Since his arrival in Austin, Eckman was an active participant in Students for a Democratic Society (SDS), an organization that opposed racial discrimination and US participation in the Vietnam War. At one SDS meeting he met Claire Wilson, who was six months pregnant. Wilson and Eckman became a couple and began to live together in June 1966.
On August 1, 1966, Claire and Thomas attended an SDS meeting at the Texas Union.They left the session and began walking across the plaza in front of the tower, when Whitman shot Claire in her abdomen, killing her unborn baby. It was 11:47 am. Eckman approached Claire to ask what was wrong. Seconds later Whitman shot him in the chest, killing him instantly.
The body of Thomas Eckman was taken to Brackenridge Hospital like all of the other victims. His funeral services were hosted at Hyllin-Manor Funeral Home on Wednesday, August 3, 1966. Three days after the ceremony Eckman´s body was taken by his parents to the family mausoleum in the Ottawa Putnam County cemetery in Ohio, for his burial.
Claire Wilson’s unborn baby, just weeks from birth, was buried in the Austin Memorial Park Cemetery. But few people, including his mother (now Claire James) knew the fate of the unborn child, until Gary Lavergne discovered the unmarked grave on a plot leased to Claire’s stepfather and placed a headstone there.
Martin (Mark) Gabour and Marguerite Lamport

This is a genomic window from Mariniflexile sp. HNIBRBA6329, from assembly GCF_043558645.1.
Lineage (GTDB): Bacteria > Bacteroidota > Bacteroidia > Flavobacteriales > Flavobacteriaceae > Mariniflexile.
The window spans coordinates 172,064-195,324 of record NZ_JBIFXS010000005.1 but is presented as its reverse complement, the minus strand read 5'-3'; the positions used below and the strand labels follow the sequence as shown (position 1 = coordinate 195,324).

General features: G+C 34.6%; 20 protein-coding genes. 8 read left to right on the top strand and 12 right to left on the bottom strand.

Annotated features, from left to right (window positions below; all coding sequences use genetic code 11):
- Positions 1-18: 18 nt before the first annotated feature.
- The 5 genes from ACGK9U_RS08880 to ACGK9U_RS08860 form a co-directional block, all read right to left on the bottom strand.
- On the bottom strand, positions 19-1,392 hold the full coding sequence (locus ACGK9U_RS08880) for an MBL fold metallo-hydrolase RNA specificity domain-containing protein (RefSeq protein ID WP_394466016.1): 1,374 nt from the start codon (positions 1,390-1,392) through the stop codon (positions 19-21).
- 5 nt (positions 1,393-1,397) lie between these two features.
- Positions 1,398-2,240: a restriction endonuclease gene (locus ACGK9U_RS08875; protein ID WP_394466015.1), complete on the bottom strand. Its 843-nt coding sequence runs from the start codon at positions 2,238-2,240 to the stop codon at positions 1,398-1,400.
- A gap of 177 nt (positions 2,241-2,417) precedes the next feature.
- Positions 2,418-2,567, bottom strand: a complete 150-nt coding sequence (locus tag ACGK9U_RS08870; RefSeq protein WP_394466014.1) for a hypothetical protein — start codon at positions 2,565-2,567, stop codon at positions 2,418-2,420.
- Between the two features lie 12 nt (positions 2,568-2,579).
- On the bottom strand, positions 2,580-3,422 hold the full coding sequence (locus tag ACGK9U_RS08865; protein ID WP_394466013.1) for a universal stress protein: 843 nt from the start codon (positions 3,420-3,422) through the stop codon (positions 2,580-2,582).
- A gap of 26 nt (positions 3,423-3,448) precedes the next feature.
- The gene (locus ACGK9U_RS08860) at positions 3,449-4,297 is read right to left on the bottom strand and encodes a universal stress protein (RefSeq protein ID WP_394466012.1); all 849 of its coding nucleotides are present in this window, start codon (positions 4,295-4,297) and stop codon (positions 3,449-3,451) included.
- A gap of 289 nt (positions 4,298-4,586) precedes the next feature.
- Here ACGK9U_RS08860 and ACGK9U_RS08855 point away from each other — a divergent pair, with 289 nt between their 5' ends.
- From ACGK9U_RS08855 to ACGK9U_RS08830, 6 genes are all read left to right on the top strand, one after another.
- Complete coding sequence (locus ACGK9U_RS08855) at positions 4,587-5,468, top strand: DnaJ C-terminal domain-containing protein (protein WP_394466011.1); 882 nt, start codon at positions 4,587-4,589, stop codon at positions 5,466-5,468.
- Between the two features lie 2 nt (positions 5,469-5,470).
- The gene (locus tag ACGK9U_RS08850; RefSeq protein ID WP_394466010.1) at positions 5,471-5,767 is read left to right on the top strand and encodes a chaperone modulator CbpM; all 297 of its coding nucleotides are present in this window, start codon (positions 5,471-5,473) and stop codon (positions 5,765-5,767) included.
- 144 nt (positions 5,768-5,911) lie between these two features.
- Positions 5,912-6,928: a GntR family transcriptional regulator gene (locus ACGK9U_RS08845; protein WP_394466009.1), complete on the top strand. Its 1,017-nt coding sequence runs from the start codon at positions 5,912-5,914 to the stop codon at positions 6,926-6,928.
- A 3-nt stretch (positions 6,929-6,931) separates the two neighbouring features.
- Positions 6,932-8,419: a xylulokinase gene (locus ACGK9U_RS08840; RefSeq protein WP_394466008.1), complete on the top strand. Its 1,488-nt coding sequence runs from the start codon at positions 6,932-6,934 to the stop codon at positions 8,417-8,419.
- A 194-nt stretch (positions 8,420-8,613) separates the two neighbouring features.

On August 1, 1966, Marguerite Lamport’s brother M.J. Gabour was in Austin with his family: his wife, Mary, and his two sons, 19-year-old Mike, a student at the United States Air Force Academy, and sixteen-year-old Martin (Mark). Their daughter, Mary Jane, had stayed in Texarkana to work. The Gabours were on their way to Houston for a high school all-star football game later in the week. M.J. was taking a rare vacation from managing the Gulf service station he owned in Texarkana. The 45-year-old Marguerite and her husband, William Lamport, eagerly toured the Gabours around Austin, beginning with a trip to the observation deck of the University of Texas tower, where they could get wonderful views of the city and the surrounding hill country.
At about 11:45 am, the group approached the top of the tower. As they climbed the stairs from the 27th floor to the reception area on the 28th, Michael noticed that a desk had been pulled across a doorway at the top of the stairs. Thinking that the janitorial staff was still cleaning the observation deck, Mike and Mark decided to squeeze past the desk and ask if they could access the deck.
That was when Whitman saw them. He came running towards them, firing a blast from a sawed-off shotgun. Mike was hit in the shoulder and passed out for 45 minutes, while Mark was struck in the head. Whitman then fired several blasts down the stairs at the rest of the family, hitting Marguerite in the chest and injuring Mary. Both Mark and Marguerite died instantly. M.J. and William had lagged behind the group and escaped being hit. They saw immediately that Mark and Marguerite were dead. William picked up his wife’s purse, while M.J. took his wife’s white shoes and ran for help. Once Mike regained consciousness, he was too injured to move, and he and his mother, Mary, played dead until they were discovered by the police and evacuated.
Remarkably, in statements made several months after the shooting, neither Mike nor Mary felt anything besides pity for Whitman.